The government has proposed a new redress scheme for buyers of new homes including the creation of a New Homes Ombudsman.  The government says the proposals are designed to give new home buyers somewhere to turn for help when things go wrong.

The Ministry of Housing, Communities and Local Government (MHCLG) has recently completed a consultation on plans to make it a legal requirement for developers of new build homes to be members of a redress scheme and on details of new legislation to underpin a New Homes Ombudsman.  It is expected to bring forward its final proposals soon.

The existing Housing Ombudsman Service has welcomed the government’s commitment to preserve current routes to redress.  It only wants the New Homes Ombudsman to cover complaints where redress cannot be sought elsewhere.

The National Association of Estate Agents goes further.  It has told the government that it wants a single Ombudsman to provide redress across all aspects of the privately-owned property industry rather than setting up separate Ombudsmen for different activities.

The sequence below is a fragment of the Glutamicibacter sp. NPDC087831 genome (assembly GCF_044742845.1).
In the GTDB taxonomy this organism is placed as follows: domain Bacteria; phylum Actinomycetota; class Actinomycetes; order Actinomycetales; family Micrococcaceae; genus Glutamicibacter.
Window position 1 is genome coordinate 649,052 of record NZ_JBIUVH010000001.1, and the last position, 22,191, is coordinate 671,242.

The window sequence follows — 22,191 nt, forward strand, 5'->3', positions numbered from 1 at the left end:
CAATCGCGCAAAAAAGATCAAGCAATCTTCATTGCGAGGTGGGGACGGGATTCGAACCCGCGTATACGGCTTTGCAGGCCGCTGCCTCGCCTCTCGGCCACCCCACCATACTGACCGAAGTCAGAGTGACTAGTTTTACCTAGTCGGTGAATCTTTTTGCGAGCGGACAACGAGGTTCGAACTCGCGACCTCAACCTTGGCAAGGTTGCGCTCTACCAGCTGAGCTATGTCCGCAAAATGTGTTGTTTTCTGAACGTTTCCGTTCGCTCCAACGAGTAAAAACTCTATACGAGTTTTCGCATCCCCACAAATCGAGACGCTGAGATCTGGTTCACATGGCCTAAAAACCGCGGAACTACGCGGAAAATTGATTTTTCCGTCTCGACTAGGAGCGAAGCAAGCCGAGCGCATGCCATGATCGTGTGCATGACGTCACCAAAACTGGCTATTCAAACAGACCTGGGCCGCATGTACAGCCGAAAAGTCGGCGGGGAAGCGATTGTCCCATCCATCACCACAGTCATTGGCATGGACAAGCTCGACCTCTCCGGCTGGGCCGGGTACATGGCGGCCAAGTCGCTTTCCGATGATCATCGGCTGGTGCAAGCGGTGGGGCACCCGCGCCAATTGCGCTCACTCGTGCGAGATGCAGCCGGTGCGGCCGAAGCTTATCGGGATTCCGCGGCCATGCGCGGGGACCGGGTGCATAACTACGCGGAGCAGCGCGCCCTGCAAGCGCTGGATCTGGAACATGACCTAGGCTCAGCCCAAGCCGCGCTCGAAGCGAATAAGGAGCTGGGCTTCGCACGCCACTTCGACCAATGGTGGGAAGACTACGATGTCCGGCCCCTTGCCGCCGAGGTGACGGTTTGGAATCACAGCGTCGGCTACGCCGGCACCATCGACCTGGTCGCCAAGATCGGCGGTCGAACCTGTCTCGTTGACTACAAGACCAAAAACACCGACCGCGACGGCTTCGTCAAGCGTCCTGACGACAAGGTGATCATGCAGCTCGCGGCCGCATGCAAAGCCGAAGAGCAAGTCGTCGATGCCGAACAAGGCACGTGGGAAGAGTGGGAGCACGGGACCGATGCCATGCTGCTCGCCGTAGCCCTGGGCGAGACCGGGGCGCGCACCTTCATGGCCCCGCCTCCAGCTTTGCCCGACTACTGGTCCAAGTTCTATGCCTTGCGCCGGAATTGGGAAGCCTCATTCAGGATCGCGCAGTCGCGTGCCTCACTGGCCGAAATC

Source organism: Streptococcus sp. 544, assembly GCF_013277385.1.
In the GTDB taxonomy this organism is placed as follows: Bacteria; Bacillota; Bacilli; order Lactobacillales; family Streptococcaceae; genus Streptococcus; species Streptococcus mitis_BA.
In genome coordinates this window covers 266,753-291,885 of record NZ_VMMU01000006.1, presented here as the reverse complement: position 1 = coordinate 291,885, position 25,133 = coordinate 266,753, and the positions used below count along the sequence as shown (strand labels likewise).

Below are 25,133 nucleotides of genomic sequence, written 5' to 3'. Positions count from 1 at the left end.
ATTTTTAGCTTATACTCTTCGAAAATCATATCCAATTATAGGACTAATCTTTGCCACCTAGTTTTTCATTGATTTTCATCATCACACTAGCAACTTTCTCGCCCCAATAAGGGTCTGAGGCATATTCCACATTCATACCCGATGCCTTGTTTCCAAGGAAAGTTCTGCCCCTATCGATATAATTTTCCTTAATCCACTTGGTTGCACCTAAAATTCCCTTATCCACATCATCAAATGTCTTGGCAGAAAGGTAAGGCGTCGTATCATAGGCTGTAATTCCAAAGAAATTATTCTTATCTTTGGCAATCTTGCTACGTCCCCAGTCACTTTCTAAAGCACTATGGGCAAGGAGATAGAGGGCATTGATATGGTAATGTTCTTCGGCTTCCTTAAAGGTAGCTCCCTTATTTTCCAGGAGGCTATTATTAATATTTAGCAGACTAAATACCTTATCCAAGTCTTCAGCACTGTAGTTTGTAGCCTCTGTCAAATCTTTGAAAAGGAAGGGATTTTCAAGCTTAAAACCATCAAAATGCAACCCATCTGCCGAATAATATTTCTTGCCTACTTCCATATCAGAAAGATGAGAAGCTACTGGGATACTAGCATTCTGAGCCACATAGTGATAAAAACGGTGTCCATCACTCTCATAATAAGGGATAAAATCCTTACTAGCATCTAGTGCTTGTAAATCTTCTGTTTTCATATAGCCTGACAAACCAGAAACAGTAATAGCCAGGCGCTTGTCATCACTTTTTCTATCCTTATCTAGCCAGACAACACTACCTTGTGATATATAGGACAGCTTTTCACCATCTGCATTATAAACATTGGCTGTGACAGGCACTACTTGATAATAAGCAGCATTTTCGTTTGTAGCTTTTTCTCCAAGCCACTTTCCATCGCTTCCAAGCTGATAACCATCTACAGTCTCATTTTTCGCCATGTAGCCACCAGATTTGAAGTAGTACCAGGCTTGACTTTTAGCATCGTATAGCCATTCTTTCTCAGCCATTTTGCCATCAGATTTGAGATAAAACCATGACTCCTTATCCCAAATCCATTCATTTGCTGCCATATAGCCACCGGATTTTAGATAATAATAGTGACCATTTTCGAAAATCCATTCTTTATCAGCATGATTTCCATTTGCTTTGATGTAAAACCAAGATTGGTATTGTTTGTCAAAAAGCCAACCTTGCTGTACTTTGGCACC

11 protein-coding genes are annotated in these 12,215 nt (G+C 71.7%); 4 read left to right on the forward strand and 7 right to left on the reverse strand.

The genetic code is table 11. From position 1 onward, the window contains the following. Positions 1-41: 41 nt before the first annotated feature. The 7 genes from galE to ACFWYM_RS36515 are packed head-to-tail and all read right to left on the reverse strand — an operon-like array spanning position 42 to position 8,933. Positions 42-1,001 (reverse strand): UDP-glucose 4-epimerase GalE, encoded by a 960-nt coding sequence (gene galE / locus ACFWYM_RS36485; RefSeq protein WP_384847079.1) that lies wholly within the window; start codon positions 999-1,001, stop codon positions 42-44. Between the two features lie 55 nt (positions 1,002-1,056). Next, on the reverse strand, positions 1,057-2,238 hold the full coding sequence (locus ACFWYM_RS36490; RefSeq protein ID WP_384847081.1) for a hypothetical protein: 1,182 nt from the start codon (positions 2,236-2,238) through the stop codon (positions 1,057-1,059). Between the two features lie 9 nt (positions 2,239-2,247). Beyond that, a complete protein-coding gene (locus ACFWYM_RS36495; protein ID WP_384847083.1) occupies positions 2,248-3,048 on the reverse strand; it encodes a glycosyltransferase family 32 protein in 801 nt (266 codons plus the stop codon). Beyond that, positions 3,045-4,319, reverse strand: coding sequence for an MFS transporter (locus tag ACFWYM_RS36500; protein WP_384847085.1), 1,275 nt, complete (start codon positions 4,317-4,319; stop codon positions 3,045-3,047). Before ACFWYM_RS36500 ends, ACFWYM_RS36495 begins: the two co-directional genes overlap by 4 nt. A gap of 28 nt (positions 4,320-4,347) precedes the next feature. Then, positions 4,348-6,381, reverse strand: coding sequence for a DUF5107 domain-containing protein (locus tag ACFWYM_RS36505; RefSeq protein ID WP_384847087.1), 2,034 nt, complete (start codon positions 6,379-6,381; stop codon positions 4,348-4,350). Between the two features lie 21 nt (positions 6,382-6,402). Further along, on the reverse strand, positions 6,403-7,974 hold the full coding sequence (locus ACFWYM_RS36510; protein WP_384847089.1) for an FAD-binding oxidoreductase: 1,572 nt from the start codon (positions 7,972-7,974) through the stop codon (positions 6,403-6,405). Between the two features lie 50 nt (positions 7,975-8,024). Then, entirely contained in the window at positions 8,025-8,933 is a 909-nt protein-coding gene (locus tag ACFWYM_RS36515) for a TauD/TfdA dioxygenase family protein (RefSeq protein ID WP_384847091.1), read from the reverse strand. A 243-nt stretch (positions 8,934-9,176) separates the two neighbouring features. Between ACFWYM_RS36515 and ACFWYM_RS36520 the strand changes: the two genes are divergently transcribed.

James Burgoyne, Director – Claims & Technical, Brunel Professions says that the implications for professionals are not clear, until the scope and powers of the proposed New Homes Ombudsman have been decided. However there are concerns of knock on effects, even if the new Ombudsman is confined to developers “Given the experience of professionals in other sectors covered by ombudsmen, the service may be popular with the public. This may increase claims and costs for developers, who in turn may look to recover these from professionals. The cost of attempted recovery claims both in time and financial amount may have implications, even where the professional has done nothing wrong,” he said.

The MHCLG consultation document is available on the government website.  Reports on the consultation have been published by Bevan Brittan and Estate Agent Today. The Housing Ombudsman Service has published its response to the consultation on its website.

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